In mathematics, categorification refers to the process of replacing set-theoretic theorems by category-theoretic analogues. Categorification, when done successfully, replaces sets by categories, functions with functors, and equations by natural isomorphisms of functors satisfying additional properties. The term was coined by Louis Crane.
Categorification is the reverse process of decategorification. Decategorification is a systematic process by which isomorphic objects in a category are identified as equal. Whereas decategorification is a straightforward process, categorification is usually much less straightforward, and requires insight into individual situations.
Examples of categorification 
One form of categorification takes a structure described in terms of sets, and interprets the sets as isomorphism classes of objects in a category. For example, the set of natural numbers can be seen as the set of cardinalities of finite sets (and any two sets with the same cardinality are isomorphic). In this case, operations on the set of natural numbers, such as addition and multiplication, can be seen as carrying information about products and coproducts of the category of finite sets. Less abstractly, the idea here is that manipulating sets of actual objects, and taking coproducts (combining two sets in a union) or products (building arrays of things to keep track of large numbers of them) came first. Later, the concrete structure of sets was abstracted away - taken "only up to isomorphism", to produce the abstract theory of arithmetic. This is a "decategorification" - categorification reverses this step.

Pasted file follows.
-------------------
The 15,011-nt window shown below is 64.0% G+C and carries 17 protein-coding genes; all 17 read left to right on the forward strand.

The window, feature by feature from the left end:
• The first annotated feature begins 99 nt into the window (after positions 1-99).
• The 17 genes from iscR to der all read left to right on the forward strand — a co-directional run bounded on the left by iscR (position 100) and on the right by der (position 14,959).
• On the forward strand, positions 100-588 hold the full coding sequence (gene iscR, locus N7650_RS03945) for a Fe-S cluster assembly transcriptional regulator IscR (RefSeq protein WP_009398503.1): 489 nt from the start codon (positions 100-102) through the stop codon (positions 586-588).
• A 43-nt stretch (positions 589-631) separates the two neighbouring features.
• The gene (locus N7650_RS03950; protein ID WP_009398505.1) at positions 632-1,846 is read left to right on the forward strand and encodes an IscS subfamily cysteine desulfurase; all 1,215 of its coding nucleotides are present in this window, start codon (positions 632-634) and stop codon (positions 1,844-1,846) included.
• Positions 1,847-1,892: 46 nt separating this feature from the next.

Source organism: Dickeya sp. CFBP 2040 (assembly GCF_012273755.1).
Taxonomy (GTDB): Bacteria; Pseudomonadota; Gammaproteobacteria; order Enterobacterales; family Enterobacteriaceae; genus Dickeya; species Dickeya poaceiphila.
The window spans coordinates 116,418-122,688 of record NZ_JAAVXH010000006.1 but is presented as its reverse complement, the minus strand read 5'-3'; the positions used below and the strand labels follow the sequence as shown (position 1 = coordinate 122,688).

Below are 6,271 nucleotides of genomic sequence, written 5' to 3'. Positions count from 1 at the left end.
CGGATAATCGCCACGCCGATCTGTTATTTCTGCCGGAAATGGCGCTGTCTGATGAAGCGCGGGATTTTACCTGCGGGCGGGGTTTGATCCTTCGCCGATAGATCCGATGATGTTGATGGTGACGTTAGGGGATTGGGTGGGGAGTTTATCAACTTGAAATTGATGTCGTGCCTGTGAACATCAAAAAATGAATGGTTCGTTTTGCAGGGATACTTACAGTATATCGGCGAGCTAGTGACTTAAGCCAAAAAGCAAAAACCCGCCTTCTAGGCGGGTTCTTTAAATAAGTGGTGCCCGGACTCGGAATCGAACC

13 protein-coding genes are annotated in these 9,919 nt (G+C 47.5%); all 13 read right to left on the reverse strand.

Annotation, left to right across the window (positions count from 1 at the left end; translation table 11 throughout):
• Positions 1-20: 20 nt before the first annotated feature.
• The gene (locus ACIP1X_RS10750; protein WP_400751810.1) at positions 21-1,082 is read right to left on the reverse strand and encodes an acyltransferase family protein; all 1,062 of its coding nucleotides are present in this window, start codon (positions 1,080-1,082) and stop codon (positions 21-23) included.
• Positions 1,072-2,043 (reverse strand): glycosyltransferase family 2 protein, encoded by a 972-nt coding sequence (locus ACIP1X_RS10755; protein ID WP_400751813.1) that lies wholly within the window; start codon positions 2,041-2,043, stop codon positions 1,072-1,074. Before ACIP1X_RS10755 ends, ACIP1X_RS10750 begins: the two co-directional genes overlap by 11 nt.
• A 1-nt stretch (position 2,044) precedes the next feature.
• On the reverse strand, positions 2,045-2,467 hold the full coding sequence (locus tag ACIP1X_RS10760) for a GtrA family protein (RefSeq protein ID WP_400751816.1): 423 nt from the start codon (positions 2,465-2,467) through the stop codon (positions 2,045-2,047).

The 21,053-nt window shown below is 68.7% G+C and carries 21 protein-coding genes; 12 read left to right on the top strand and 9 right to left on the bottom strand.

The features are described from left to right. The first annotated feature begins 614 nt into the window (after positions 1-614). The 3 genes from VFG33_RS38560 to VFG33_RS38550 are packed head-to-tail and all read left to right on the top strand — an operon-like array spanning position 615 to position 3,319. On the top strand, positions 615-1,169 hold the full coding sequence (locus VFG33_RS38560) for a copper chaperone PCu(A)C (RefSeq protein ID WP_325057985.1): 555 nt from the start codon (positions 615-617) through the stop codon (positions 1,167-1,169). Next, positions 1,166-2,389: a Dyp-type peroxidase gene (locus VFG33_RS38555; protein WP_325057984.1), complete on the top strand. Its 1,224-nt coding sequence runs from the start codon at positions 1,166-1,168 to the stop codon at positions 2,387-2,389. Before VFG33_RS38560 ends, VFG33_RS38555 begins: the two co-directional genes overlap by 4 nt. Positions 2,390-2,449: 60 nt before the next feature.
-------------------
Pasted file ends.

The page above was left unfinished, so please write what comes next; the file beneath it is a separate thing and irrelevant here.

See also 
Further reading 
- Baez, John; Dolan, James (1998), "Categorification", in Getzler, Ezra; Kapranov, Mikhail, Higher Category Theory, Contemp. Math. 230, Providence, Rhode Island: American Mathematical Society, pp. 1–36, arXiv:math.QA/9802029.
- Crane, Louis; Yetter, David N. (1998), "Examples of categorification", Cahiers de Topologie et Géométrie Différentielle Catégoriques 39 (1): 3–25.
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